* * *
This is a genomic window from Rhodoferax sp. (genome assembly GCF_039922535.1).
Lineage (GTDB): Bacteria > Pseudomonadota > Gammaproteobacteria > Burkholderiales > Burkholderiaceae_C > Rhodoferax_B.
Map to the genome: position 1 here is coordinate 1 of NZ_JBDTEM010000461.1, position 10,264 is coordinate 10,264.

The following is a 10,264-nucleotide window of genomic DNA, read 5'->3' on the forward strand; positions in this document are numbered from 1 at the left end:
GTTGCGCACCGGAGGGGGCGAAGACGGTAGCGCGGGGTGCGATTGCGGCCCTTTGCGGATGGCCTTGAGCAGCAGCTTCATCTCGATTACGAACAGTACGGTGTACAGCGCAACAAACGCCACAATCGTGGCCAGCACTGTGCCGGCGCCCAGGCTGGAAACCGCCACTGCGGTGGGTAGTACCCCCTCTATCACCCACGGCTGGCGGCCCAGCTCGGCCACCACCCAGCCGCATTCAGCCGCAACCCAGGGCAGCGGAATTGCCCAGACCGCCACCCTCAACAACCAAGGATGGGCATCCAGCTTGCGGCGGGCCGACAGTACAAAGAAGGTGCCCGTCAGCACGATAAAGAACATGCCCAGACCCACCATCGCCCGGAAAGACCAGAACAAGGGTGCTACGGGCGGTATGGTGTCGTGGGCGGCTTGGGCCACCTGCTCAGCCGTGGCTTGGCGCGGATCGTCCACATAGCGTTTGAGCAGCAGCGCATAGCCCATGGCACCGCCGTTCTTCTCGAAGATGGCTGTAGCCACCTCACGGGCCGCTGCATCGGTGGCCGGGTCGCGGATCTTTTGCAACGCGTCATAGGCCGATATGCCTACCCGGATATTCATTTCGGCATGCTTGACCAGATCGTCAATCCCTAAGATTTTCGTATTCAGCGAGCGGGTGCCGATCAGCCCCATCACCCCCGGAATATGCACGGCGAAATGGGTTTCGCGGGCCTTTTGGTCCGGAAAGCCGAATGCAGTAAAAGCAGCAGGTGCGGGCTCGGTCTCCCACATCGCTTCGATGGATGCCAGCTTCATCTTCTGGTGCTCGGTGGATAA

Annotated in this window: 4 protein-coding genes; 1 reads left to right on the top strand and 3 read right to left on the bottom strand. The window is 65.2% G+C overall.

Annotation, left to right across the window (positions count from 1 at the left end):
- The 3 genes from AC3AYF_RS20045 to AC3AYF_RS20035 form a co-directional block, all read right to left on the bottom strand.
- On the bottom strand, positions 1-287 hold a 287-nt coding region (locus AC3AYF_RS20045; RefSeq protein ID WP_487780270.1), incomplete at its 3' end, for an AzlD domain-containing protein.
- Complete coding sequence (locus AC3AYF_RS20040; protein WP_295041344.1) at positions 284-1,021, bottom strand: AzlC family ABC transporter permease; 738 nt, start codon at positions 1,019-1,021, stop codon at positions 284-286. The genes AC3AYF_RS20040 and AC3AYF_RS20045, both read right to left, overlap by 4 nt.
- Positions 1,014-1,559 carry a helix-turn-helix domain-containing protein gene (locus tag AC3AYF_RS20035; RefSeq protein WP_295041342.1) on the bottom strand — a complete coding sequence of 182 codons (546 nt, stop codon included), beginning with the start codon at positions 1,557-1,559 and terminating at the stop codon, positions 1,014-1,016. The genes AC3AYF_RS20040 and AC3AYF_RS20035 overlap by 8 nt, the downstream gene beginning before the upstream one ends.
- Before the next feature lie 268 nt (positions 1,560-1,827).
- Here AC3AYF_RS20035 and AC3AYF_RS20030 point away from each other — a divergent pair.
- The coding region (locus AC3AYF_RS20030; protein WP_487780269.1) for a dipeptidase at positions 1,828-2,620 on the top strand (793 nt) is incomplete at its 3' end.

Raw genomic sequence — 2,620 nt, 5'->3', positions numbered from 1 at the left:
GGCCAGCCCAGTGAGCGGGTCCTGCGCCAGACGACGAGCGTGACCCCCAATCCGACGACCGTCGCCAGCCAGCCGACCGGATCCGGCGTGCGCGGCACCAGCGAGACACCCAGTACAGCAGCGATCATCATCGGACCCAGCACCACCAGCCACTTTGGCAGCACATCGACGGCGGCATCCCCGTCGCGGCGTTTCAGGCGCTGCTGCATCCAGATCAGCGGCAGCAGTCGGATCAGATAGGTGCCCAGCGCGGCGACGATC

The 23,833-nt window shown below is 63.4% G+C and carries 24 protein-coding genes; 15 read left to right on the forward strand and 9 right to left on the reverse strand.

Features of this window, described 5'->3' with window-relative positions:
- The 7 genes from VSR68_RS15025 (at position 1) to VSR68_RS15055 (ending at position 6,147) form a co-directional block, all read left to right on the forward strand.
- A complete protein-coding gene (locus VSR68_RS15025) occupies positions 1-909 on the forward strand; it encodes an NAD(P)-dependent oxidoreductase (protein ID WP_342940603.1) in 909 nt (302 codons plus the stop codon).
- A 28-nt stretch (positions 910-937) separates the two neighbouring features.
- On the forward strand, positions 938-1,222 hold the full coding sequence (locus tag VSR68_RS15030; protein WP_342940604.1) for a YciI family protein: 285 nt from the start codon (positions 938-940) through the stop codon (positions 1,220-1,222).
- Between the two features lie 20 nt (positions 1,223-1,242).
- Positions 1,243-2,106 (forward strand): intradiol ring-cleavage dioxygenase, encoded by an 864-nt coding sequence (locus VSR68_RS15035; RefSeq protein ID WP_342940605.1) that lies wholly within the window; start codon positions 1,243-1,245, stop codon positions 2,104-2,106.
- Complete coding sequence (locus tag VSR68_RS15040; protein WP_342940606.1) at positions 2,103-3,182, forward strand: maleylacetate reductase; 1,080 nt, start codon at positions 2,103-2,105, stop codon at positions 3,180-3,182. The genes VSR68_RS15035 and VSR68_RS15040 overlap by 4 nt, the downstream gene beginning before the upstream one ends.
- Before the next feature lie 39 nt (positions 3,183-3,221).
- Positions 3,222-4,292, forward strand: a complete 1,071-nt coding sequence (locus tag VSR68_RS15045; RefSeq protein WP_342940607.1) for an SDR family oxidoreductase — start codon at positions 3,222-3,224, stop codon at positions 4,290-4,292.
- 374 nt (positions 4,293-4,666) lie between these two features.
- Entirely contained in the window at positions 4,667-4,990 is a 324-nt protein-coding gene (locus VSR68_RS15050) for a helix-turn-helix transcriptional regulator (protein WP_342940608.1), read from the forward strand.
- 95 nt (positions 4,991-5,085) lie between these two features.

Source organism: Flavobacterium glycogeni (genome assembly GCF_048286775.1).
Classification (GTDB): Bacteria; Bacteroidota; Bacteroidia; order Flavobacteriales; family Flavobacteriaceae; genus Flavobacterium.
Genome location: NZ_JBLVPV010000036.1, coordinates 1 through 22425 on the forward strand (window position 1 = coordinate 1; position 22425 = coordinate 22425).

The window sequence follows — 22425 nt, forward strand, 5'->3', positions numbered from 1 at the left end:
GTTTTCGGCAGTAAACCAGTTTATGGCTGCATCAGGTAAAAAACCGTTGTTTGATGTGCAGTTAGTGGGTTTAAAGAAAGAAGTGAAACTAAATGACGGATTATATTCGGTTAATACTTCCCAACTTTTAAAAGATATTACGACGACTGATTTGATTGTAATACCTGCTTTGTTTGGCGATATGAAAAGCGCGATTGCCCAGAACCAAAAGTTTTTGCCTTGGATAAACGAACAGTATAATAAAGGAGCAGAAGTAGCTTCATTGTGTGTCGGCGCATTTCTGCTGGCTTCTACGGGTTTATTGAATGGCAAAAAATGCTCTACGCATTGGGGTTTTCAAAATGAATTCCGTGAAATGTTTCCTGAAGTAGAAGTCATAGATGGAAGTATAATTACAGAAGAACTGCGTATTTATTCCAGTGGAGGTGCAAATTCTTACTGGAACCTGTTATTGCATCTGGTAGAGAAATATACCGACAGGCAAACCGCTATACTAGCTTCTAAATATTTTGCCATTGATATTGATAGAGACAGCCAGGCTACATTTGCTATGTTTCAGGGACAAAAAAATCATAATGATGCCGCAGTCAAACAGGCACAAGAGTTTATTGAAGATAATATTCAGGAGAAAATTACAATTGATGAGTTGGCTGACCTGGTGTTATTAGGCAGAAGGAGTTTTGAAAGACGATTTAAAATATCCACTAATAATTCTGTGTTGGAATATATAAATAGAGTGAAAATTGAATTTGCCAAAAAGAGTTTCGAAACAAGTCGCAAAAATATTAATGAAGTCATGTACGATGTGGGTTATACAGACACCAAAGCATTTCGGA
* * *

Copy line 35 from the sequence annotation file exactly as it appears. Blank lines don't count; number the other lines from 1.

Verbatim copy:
GTTTTCGGCAGTAAACCAGTTTATGGCTGCATCAGGTAAAAAACCGTTGTTTGATGTGCAGTTAGTGGGTTTAAAGAAAGAAGTGAAACTAAATGACGGATTATATTCGGTTAATACTTCCCAACTTTTAAAAGATATTACGACGACTGATTTGATTGTAATACCTGCTTTGTTTGGCGATATGAAAAGCGCGATTGCCCAGAACCAAAAGTTTTTGCCTTGGATAAACGAACAGTATAATAAAGGAGCAGAAGTAGCTTCATTGTGTGTCGGCGCATTTCTGCTGGCTTCTACGGGTTTATTGAATGGCAAAAAATGCTCTACGCATTGGGGTTTTCAAAATGAATTCCGTGAAATGTTTCCTGAAGTAGAAGTCATAGATGGAAGTATAATTACAGAAGAACTGCGTATTTATTCCAGTGGAGGTGCAAATTCTTACTGGAACCTGTTATTGCATCTGGTAGAGAAATATACCGACAGGCAAACCGCTATACTAGCTTCTAAATATTTTGCCATTGATATTGATAGAGACAGCCAGGCTACATTTGCTATGTTTCAGGGACAAAAAAATCATAATGATGCCGCAGTCAAACAGGCACAAGAGTTTATTGAAGATAATATTCAGGAGAAAATTACAATTGATGAGTTGGCTGACCTGGTGTTATTAGGCAGAAGGAGTTTTGAAAGACGATTTAAAATATCCACTAATAATTCTGTGTTGGAATATATAAATAGAGTGAAAATTGAATTTGCCAAAAAGAGTTTCGAAACAAGTCGCAAAAATATTAATGAAGTCATGTACGATGTGGGTTATACAGACACCAAAGCATTTCGGA